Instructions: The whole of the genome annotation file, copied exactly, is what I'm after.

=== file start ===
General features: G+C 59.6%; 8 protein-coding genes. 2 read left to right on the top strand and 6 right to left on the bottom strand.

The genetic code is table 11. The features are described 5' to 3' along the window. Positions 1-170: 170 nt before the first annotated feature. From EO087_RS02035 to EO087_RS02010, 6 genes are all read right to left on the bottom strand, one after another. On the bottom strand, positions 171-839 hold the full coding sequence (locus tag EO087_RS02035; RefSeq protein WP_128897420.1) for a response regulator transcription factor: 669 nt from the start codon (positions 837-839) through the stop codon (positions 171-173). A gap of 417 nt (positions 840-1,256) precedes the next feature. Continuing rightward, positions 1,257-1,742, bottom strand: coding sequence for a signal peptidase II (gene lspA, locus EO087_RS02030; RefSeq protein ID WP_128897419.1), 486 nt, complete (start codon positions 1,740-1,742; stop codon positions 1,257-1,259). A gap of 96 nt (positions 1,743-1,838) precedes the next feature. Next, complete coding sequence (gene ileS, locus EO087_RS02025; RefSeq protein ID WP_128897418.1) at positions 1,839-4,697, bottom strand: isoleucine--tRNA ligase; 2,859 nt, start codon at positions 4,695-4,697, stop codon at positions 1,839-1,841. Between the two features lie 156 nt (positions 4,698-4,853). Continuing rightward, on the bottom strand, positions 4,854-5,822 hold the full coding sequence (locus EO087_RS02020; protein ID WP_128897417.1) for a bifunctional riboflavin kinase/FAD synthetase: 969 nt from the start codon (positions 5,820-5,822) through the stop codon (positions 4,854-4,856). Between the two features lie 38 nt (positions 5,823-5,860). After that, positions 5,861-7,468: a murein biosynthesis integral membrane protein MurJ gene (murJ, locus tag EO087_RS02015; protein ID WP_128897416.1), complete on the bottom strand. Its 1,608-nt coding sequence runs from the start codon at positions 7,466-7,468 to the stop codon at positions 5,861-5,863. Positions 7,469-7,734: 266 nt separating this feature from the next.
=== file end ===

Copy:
General features: G+C 59.6%; 8 protein-coding genes. 2 read left to right on the top strand and 6 right to left on the bottom strand.

The genetic code is table 11. The features are described 5' to 3' along the window. Positions 1-170: 170 nt before the first annotated feature. From EO087_RS02035 to EO087_RS02010, 6 genes are all read right to left on the bottom strand, one after another. On the bottom strand, positions 171-839 hold the full coding sequence (locus tag EO087_RS02035; RefSeq protein WP_128897420.1) for a response regulator transcription factor: 669 nt from the start codon (positions 837-839) through the stop codon (positions 171-173). A gap of 417 nt (positions 840-1,256) precedes the next feature. Continuing rightward, positions 1,257-1,742, bottom strand: coding sequence for a signal peptidase II (gene lspA, locus EO087_RS02030; RefSeq protein ID WP_128897419.1), 486 nt, complete (start codon positions 1,740-1,742; stop codon positions 1,257-1,259). A gap of 96 nt (positions 1,743-1,838) precedes the next feature. Next, complete coding sequence (gene ileS, locus EO087_RS02025; RefSeq protein ID WP_128897418.1) at positions 1,839-4,697, bottom strand: isoleucine--tRNA ligase; 2,859 nt, start codon at positions 4,695-4,697, stop codon at positions 1,839-1,841. Between the two features lie 156 nt (positions 4,698-4,853). Continuing rightward, on the bottom strand, positions 4,854-5,822 hold the full coding sequence (locus EO087_RS02020; protein ID WP_128897417.1) for a bifunctional riboflavin kinase/FAD synthetase: 969 nt from the start codon (positions 5,820-5,822) through the stop codon (positions 4,854-4,856). Between the two features lie 38 nt (positions 5,823-5,860). After that, positions 5,861-7,468: a murein biosynthesis integral membrane protein MurJ gene (murJ, locus tag EO087_RS02015; protein ID WP_128897416.1), complete on the bottom strand. Its 1,608-nt coding sequence runs from the start codon at positions 7,466-7,468 to the stop codon at positions 5,861-5,863. Positions 7,469-7,734: 266 nt separating this feature from the next.